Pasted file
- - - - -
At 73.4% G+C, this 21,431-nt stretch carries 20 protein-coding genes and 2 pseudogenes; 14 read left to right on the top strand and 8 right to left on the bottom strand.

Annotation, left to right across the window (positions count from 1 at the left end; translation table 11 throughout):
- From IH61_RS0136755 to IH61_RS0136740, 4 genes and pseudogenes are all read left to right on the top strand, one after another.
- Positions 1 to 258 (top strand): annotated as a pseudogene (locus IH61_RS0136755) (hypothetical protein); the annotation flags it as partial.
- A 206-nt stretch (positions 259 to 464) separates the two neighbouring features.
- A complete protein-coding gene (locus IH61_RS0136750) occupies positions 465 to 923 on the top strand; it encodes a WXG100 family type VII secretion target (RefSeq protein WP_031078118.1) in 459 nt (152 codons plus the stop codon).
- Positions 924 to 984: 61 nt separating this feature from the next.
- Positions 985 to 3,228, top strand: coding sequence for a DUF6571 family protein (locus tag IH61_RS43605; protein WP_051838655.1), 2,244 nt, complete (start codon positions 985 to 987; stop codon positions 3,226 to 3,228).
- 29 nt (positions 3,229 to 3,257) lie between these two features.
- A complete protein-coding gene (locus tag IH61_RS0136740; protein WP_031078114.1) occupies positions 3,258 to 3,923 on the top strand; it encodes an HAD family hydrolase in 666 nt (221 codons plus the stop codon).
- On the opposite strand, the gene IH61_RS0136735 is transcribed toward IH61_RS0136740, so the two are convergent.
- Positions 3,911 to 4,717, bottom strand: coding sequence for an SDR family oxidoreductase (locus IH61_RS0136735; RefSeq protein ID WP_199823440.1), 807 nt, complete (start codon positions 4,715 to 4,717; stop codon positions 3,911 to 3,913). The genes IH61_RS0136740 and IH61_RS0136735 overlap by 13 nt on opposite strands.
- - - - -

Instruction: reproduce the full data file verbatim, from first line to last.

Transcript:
At 73.4% G+C, this 21,431-nt stretch carries 20 protein-coding genes and 2 pseudogenes; 14 read left to right on the top strand and 8 right to left on the bottom strand.

Annotation, left to right across the window (positions count from 1 at the left end; translation table 11 throughout):
- From IH61_RS0136755 to IH61_RS0136740, 4 genes and pseudogenes are all read left to right on the top strand, one after another.
- Positions 1 to 258 (top strand): annotated as a pseudogene (locus IH61_RS0136755) (hypothetical protein); the annotation flags it as partial.
- A 206-nt stretch (positions 259 to 464) separates the two neighbouring features.
- A complete protein-coding gene (locus IH61_RS0136750) occupies positions 465 to 923 on the top strand; it encodes a WXG100 family type VII secretion target (RefSeq protein WP_031078118.1) in 459 nt (152 codons plus the stop codon).
- Positions 924 to 984: 61 nt separating this feature from the next.
- Positions 985 to 3,228, top strand: coding sequence for a DUF6571 family protein (locus tag IH61_RS43605; protein WP_051838655.1), 2,244 nt, complete (start codon positions 985 to 987; stop codon positions 3,226 to 3,228).
- 29 nt (positions 3,229 to 3,257) lie between these two features.
- A complete protein-coding gene (locus tag IH61_RS0136740; protein WP_031078114.1) occupies positions 3,258 to 3,923 on the top strand; it encodes an HAD family hydrolase in 666 nt (221 codons plus the stop codon).
- On the opposite strand, the gene IH61_RS0136735 is transcribed toward IH61_RS0136740, so the two are convergent.
- Positions 3,911 to 4,717, bottom strand: coding sequence for an SDR family oxidoreductase (locus IH61_RS0136735; RefSeq protein ID WP_199823440.1), 807 nt, complete (start codon positions 4,715 to 4,717; stop codon positions 3,911 to 3,913). The genes IH61_RS0136740 and IH61_RS0136735 overlap by 13 nt on opposite strands.